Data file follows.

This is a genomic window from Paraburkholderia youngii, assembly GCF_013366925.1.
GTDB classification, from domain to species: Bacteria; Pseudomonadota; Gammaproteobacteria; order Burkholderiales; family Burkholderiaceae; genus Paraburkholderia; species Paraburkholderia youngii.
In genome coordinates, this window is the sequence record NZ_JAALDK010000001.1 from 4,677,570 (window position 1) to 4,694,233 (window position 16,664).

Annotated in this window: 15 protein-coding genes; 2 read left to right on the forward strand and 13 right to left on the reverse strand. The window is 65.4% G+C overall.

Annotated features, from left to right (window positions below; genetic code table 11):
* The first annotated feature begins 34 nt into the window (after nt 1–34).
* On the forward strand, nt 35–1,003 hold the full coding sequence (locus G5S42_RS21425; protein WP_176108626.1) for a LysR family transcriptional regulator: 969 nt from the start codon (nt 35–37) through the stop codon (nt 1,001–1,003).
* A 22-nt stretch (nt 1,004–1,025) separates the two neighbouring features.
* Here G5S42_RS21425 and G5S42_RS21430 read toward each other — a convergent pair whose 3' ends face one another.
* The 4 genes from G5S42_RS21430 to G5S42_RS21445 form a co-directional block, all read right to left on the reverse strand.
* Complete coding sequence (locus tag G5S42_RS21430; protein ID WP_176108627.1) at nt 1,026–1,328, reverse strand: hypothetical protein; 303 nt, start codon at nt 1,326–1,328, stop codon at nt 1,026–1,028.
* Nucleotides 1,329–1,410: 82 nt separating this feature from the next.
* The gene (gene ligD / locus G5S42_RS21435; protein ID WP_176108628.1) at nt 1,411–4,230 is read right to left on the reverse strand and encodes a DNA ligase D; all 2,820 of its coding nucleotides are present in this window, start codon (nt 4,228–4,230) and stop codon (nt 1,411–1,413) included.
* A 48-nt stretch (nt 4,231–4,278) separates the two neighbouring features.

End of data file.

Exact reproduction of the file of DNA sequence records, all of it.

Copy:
This is a genomic window from Paraburkholderia youngii, assembly GCF_013366925.1.
GTDB classification, from domain to species: Bacteria; Pseudomonadota; Gammaproteobacteria; order Burkholderiales; family Burkholderiaceae; genus Paraburkholderia; species Paraburkholderia youngii.
In genome coordinates, this window is the sequence record NZ_JAALDK010000001.1 from 4,677,570 (window position 1) to 4,694,233 (window position 16,664).

Annotated in this window: 15 protein-coding genes; 2 read left to right on the forward strand and 13 right to left on the reverse strand. The window is 65.4% G+C overall.

Annotated features, from left to right (window positions below; genetic code table 11):
* The first annotated feature begins 34 nt into the window (after nt 1–34).
* On the forward strand, nt 35–1,003 hold the full coding sequence (locus G5S42_RS21425; protein WP_176108626.1) for a LysR family transcriptional regulator: 969 nt from the start codon (nt 35–37) through the stop codon (nt 1,001–1,003).
* A 22-nt stretch (nt 1,004–1,025) separates the two neighbouring features.
* Here G5S42_RS21425 and G5S42_RS21430 read toward each other — a convergent pair whose 3' ends face one another.
* The 4 genes from G5S42_RS21430 to G5S42_RS21445 form a co-directional block, all read right to left on the reverse strand.
* Complete coding sequence (locus tag G5S42_RS21430; protein ID WP_176108627.1) at nt 1,026–1,328, reverse strand: hypothetical protein; 303 nt, start codon at nt 1,326–1,328, stop codon at nt 1,026–1,028.
* Nucleotides 1,329–1,410: 82 nt separating this feature from the next.
* The gene (gene ligD / locus G5S42_RS21435; protein ID WP_176108628.1) at nt 1,411–4,230 is read right to left on the reverse strand and encodes a DNA ligase D; all 2,820 of its coding nucleotides are present in this window, start codon (nt 4,228–4,230) and stop codon (nt 1,411–1,413) included.
* A 48-nt stretch (nt 4,231–4,278) separates the two neighbouring features.